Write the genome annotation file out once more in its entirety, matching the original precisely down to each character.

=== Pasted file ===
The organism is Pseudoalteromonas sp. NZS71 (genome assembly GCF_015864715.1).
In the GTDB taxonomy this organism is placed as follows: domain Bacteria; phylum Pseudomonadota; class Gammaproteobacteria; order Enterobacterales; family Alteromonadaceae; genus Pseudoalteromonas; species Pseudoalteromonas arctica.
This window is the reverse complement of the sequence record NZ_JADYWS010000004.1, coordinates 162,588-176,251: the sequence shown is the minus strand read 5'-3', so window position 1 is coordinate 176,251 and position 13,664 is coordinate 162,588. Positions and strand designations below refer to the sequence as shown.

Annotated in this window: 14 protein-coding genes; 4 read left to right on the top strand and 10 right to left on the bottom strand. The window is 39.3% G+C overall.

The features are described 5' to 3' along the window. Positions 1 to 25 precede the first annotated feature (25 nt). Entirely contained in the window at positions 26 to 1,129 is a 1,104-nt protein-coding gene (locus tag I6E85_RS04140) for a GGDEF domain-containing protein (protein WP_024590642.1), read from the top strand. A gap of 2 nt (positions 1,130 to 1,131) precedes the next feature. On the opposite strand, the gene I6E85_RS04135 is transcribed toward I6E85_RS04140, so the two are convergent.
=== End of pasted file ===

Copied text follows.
The organism is Pseudoalteromonas sp. NZS71 (genome assembly GCF_015864715.1).
In the GTDB taxonomy this organism is placed as follows: domain Bacteria; phylum Pseudomonadota; class Gammaproteobacteria; order Enterobacterales; family Alteromonadaceae; genus Pseudoalteromonas; species Pseudoalteromonas arctica.
This window is the reverse complement of the sequence record NZ_JADYWS010000004.1, coordinates 162,588-176,251: the sequence shown is the minus strand read 5'-3', so window position 1 is coordinate 176,251 and position 13,664 is coordinate 162,588. Positions and strand designations below refer to the sequence as shown.

Annotated in this window: 14 protein-coding genes; 4 read left to right on the top strand and 10 right to left on the bottom strand. The window is 39.3% G+C overall.

The features are described 5' to 3' along the window. Positions 1 to 25 precede the first annotated feature (25 nt). Entirely contained in the window at positions 26 to 1,129 is a 1,104-nt protein-coding gene (locus tag I6E85_RS04140) for a GGDEF domain-containing protein (protein WP_024590642.1), read from the top strand. A gap of 2 nt (positions 1,130 to 1,131) precedes the next feature. On the opposite strand, the gene I6E85_RS04135 is transcribed toward I6E85_RS04140, so the two are convergent.